Dave Michels
Dave Michels is a Principal Analyst at TalkingPointz. His unique perspective on unified communications comes from a career involving telecommunications...
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Dave Michels | December 11, 2013 |


Time for Hybrid Cloud Solutions

Time for Hybrid Cloud Solutions The huge R&D in hybrid-enabled solutions will change the bounds of possibility and could significantly impact best practices.

The huge R&D in hybrid-enabled solutions will change the bounds of possibility and could significantly impact best practices.

Public cloud services continue to enjoy double-digit growth, often at the expense of premises-based implementations. There's indications the growth will continue as cloud services become more prevalent, more trusted, and generally less expensive than they have been.

Compared with cloud services, premises-based solutions offer more control and tighter security. Costs are difficult to compare, but in many situations premises-based solutions are less expensive--at least on paper. So perhaps it's not surprising that premises-based systems continue to dominate share of new implementations.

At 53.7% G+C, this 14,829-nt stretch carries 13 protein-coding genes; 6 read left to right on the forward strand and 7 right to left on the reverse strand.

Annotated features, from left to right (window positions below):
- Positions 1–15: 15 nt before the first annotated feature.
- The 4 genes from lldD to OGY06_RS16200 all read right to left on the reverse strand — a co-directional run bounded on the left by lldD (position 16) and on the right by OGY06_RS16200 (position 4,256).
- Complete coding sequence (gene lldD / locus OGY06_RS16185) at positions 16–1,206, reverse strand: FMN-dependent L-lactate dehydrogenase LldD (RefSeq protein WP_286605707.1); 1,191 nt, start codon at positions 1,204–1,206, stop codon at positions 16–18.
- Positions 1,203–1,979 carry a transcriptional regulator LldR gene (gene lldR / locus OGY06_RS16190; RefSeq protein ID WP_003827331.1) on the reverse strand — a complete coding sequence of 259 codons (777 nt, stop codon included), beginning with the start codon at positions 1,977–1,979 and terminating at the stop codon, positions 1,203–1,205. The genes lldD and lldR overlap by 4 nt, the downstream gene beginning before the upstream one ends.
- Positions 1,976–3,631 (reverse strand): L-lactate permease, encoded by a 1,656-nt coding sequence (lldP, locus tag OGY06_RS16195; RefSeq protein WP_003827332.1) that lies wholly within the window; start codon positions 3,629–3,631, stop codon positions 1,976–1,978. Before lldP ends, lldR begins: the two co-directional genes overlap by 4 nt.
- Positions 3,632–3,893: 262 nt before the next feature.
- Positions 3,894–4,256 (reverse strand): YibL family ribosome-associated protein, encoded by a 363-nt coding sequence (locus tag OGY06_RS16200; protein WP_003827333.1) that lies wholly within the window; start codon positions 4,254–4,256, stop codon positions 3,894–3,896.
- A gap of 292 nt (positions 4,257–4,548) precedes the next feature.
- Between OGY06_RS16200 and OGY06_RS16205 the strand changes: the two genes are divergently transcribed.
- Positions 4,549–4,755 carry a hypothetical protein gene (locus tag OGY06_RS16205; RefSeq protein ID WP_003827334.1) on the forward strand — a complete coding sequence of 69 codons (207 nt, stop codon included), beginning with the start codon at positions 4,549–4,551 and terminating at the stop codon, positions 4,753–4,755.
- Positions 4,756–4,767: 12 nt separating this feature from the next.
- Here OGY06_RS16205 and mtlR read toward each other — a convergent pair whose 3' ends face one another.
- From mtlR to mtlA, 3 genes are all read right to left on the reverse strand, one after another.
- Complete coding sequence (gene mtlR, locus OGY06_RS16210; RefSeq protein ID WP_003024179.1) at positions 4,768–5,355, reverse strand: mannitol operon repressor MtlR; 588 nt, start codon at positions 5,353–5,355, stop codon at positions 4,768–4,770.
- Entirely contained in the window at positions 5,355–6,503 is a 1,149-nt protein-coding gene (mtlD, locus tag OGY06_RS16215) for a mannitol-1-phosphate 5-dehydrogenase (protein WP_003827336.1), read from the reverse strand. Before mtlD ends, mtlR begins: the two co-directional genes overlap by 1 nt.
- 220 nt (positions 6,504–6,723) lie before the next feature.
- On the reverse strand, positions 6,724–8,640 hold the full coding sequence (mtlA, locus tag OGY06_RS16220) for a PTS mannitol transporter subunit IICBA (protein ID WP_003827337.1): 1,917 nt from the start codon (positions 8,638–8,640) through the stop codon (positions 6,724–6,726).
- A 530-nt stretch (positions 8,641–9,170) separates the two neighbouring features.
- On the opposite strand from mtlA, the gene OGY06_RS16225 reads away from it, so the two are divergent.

Given these two realities--the growing popularity of cloud and the enduring appeal of premises-based systems--the question going forward may be whether enterprises are really facing an either/or decision. Can the two systems combine into a more powerful solution than either can provide by itself? Cloud/premises hybrid solutions are emerging, and they will likely become a viable option for many organizations.

Remember those old Reese's commercials? The angry reaction that ensued after someone accidentally mixed the chocolate and peanut butter that gave way celebration after the new taste was discovered. (In a nutshell) that's the modern hybrid. Prepare for, "You got your premises in my cloud!"

Cloud/premises hybrid solutions involve elements of both, but hybrids of CPE and network-based services could be construed as nothing new. Plain old telephone service (cloud) always required a premises-based telephone. Telephones are not only premises-based, but customer-owned as well (at least since the 1968 Carterfone decision). PBX dealers were known as "interconnects" because they interconnected systems and services.

That was a different era, one in which carrier services and premises-based equipment required each other to thrive. The dedicated cabling of yesteryear made centralized services resource-intensive. VoIP eliminated both the cabling and distance restrictions, enabling the modern cloud to emerge for communications. The interdependent relationship between network services and equipment began to fade.